Misdemeanor cases in Arizona are usually handles in justice or municipal courts. All courts generally follow the same procedure for misdemeanor charges, although the rules may slightly vary from court to court.
The typical process of misdemeanor court in Arizona is as follows:
The arraignment is the first appearance before the judge, where you and your attorney will submit a plea (guilty or not guilty) with the court. The purpose of an arraignment is for the judge to decide on the charges and release conditions of the defendant. If the defendant retains a Tucson criminal defense attorney prior to the arraignment, the attorney can file a notice with the court to waive the arraignment, which would mean the defendant or attorney would not need to go to the court if granted. If the court grants the arraignment to be waived, a not guilty please is entered for the defendant and the next court date is mailed to the attorney.
Pre-trial conferences are where your attorney will negotiate with the prosecutor, discuss the specific details and advise the court of the status of the case. This is so the judge can make sure that the case is progressing toward a resolution or trial. In most courts, defendants that are represented by private counsel are not required to appear at pre-trial conferences. There can be as many as three pre-trial conferences in misdemeanor cases.
In many cases, your attorney will try to find evidentiary issues that may lead to suppression of evidence and a dismissal of your case, such as motions to suppress evidence based on an illegal search and seizure or unjustifiable stop by a police officer. At these hearings, the prosecutor and criminal defense attorney can present oral arguments regarding their legal positions. They are also an opportunity for the judge to hear any necessary witness testimony.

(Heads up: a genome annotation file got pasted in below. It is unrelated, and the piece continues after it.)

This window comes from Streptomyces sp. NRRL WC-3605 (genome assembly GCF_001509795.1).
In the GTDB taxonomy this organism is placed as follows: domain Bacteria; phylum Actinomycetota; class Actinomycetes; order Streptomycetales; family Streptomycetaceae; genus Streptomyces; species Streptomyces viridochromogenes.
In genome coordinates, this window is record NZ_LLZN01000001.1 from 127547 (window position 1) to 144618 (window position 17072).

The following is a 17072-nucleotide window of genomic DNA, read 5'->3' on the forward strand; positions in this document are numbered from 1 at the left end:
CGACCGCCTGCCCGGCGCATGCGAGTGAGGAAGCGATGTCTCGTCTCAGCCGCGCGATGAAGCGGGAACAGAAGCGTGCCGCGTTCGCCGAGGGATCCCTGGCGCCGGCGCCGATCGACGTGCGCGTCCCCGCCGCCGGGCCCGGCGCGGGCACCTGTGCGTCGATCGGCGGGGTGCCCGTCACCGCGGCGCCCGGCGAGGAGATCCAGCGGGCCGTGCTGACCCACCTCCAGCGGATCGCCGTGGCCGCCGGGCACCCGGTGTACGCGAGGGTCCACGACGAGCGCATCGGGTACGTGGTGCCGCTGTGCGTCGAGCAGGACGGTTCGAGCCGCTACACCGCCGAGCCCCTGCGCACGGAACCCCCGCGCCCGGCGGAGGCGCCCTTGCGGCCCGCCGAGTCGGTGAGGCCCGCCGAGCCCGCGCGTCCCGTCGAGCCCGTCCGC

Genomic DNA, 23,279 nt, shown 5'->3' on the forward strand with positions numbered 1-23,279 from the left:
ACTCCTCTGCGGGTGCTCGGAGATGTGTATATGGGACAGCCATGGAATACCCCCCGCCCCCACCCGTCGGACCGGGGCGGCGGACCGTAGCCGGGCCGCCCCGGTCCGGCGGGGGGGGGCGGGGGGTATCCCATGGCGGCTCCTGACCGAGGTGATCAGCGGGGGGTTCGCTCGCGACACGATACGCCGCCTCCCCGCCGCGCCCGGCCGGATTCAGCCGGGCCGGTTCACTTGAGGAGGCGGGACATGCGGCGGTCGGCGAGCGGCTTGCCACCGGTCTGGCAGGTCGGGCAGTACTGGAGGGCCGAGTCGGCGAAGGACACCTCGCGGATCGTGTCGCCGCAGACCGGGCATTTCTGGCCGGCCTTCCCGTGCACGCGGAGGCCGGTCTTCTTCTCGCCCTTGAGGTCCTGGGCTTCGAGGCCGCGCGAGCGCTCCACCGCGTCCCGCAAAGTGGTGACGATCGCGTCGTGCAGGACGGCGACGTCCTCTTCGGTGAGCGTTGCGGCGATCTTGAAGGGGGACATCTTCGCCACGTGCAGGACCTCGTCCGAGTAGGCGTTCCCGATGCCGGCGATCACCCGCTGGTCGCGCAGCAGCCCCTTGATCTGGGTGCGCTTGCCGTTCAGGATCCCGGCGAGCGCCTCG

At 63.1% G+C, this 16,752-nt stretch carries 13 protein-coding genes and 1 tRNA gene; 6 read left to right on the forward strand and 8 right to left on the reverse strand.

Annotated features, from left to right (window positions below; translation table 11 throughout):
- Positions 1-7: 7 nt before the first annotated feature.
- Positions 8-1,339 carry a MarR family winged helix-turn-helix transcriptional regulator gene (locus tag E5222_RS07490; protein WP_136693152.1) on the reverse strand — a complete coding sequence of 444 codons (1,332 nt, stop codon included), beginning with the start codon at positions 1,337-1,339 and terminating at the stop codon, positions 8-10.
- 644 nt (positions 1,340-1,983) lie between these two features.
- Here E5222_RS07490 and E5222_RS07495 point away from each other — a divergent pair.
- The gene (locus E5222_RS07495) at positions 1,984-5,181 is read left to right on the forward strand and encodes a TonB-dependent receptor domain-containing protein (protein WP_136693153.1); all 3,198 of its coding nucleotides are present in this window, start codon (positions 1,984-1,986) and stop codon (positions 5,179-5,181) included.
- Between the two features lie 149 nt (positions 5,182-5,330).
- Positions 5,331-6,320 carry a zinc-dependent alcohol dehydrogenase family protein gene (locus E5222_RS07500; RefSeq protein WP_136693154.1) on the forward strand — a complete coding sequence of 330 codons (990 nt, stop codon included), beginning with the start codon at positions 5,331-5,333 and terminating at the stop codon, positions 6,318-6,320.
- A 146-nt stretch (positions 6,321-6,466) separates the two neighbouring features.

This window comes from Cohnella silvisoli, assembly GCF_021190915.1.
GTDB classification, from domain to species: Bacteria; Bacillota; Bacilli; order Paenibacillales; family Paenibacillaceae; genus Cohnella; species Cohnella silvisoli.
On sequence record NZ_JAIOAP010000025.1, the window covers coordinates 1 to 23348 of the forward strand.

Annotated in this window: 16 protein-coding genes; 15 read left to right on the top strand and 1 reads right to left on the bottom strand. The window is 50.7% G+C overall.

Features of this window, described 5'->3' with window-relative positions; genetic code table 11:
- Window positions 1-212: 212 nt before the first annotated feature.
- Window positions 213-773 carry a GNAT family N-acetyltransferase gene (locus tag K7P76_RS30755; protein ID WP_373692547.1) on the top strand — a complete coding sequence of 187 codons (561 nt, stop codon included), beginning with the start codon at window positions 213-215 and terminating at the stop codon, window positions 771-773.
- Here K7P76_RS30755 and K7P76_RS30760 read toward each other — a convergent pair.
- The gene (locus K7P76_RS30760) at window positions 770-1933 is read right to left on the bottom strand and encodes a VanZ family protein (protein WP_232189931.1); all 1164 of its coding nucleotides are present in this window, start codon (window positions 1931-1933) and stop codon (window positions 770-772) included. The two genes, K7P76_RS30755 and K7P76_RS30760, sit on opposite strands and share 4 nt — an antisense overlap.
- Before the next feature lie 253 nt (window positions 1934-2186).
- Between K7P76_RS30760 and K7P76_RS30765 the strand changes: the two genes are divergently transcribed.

If all negotiations and evidentiary hearings fail to bring a resolution to the case, trial may be the only option available. For misdemeanor cases in Arizona, the accused person will be tried one of two ways, depending on the nature of the offense:
– Bench Trial
In this kind of trial, the judge will decide legal and factual issues.
– Jury Trial
Some misdemeanor cases in Arizona are entitled to a trial by a jury of six people. During this trial, the judge will make decisions regarding legal questions, while the jury makes decisions based on the factual issues. The jury will decide whether the prosecutor has proven guilt beyond a reasonable doubt. If they cannot reach a unanimous decision, the judge will declare a mistrial, and the case will be reset for a new trial.
If a person accused of a misdemeanor is found guilty, a sentence hearing will be held. This is usually done on the same day as the finding of guilt. The defense and prosecution will both have an opportunity to present to the judge what they believe to be appropriate penalties. The judge then makes a ruling and issues a sentencing order.
If you are being charged with a misdemeanor and seek legal representation, contact a Tucson criminal defense lawyer at Thrush Law Group for representation immediately.